Racial disparities in hiring? Just slash human rights budget

(Photo, courtesy of HIRE, shows demonstrators assembled to deliver petition to Governor Dayton.)

Last week a coalition of community organizations asked Governor Mark Dayton to veto Republican-backed legislation that will slash the Minnesota Department of Human Rights budget by a crippling 50-65 percent.  The mission of the department is to:

• investigate charges of illegal discrimination,

• ensure that businesses seeking state contracts are in compliance with equal opportunity requirements, and

• eliminate discrimination by educating Minnesotans about their rights and responsibilities under the state Human Rights Act. (MDHR website)

A press release by HIRE Minnesota, a coalition of more than 70 community organizations, protesting the cuts said, in part:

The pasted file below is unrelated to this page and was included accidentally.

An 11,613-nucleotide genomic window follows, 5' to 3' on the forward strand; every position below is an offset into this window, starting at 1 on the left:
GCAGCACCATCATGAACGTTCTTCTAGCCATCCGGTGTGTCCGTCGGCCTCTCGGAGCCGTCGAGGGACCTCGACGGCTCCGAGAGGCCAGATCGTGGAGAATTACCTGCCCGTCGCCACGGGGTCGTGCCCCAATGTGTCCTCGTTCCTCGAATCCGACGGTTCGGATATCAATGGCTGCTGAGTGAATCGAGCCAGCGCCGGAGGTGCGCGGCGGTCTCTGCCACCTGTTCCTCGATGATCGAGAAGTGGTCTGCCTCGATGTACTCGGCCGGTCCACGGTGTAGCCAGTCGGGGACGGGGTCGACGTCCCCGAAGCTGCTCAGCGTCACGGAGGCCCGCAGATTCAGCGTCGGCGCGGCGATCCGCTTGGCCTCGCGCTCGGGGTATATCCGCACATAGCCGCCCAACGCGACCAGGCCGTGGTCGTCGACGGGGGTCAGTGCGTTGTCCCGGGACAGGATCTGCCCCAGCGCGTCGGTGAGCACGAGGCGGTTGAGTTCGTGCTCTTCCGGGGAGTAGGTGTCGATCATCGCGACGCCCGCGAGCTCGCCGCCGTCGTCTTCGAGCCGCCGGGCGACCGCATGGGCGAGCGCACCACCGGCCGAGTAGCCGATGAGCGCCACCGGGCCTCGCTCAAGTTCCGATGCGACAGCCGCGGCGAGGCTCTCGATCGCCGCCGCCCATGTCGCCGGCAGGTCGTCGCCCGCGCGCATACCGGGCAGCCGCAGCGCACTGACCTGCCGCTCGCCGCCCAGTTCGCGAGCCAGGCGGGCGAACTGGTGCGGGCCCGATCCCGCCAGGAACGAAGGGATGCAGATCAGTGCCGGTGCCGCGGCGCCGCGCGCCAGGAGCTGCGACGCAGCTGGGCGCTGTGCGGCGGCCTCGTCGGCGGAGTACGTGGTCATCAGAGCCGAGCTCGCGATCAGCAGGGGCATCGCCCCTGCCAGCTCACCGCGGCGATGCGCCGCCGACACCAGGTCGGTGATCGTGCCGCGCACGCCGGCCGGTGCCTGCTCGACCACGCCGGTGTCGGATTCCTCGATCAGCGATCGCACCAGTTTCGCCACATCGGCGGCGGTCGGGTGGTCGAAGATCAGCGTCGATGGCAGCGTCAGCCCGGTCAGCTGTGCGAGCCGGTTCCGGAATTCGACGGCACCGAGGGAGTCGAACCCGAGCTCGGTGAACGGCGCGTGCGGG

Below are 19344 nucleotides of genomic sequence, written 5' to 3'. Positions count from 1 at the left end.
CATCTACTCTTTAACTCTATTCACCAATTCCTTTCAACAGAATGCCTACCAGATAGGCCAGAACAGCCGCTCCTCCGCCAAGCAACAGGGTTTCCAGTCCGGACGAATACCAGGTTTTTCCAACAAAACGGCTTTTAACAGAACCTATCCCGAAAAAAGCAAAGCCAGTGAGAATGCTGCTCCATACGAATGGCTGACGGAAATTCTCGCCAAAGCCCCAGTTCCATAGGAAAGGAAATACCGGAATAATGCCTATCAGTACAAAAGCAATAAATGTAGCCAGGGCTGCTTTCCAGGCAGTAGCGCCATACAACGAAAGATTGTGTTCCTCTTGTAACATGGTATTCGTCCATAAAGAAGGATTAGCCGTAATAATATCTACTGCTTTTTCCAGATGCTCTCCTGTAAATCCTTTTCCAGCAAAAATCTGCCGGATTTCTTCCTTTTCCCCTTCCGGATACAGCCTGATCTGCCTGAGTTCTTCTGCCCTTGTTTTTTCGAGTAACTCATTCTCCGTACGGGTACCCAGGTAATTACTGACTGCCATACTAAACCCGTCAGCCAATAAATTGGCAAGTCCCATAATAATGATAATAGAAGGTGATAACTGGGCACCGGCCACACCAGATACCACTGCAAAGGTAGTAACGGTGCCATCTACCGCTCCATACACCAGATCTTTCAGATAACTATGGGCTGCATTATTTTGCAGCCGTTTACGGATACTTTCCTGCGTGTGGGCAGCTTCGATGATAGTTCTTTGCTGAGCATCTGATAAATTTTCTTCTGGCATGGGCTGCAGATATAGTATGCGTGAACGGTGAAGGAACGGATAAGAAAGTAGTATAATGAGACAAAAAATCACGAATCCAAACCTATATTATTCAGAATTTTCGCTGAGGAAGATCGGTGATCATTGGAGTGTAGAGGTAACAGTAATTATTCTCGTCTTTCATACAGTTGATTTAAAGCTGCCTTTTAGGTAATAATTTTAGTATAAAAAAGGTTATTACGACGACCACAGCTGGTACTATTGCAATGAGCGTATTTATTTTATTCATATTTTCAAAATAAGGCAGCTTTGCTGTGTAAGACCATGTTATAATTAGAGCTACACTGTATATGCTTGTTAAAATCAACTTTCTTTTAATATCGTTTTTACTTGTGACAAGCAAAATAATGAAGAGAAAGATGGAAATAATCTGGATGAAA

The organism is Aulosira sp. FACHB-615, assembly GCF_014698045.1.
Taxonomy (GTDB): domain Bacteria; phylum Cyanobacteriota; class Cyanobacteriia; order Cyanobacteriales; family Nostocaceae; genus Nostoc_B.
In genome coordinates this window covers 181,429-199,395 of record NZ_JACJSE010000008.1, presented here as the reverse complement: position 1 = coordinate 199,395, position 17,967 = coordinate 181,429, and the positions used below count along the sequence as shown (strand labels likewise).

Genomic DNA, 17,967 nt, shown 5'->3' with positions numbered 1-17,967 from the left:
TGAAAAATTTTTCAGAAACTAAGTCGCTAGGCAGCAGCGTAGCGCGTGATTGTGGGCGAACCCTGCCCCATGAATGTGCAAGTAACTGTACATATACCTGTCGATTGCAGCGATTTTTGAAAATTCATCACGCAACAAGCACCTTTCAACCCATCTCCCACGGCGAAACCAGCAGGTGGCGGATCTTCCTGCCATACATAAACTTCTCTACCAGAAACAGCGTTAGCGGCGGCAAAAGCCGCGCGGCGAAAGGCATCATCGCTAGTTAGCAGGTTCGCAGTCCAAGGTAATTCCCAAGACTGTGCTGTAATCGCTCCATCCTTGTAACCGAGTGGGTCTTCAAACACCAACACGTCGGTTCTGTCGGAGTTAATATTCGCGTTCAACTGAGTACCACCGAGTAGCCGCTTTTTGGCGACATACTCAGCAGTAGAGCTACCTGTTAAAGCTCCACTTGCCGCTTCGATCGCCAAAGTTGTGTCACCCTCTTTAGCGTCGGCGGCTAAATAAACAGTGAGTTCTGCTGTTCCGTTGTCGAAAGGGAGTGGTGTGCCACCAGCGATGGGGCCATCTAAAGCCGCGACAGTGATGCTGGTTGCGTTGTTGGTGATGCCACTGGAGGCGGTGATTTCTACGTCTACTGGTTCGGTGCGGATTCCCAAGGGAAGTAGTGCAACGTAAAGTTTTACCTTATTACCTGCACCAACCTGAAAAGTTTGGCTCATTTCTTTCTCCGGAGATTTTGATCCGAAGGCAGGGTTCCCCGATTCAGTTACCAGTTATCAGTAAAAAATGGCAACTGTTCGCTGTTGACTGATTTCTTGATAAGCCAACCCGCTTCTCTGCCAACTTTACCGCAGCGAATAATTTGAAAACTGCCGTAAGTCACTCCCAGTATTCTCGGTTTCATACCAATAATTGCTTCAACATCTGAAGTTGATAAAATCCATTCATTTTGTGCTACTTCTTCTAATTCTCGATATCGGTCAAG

MDHR’s mission has been threatened by budget cuts for years, and the agency’s staff has been reduced by 13 full-time employees over the last eight years. As HIRE Minnesota presented its letter, signed by dozens of Minnesota residents, community organizations and coalitions, to the governor’s staff, HIRE Minnesota Founder Louis King praised the governor for pledging to hold the department’s ever-shrinking budget steady over the next biennium.

For the record, Minnesota’s record on discrimination shows the continuing need for the work of the Department of Human Rights. As reported time after time, the Twin Cities metro area has the biggest disparity in black-white unemployment rates of any major metropolitan area in the country.

The budget cuts come after a big increase in caseload last year. (That may be due in part to the transfer of the work of the Minneapolis civil rights complaints investigations arm to the State Human Rights Department.) No matter—the Republicans don’t think that the Human Rights Department needs a budget to continue its work. Or maybe they just don’t think its work needs to continue.

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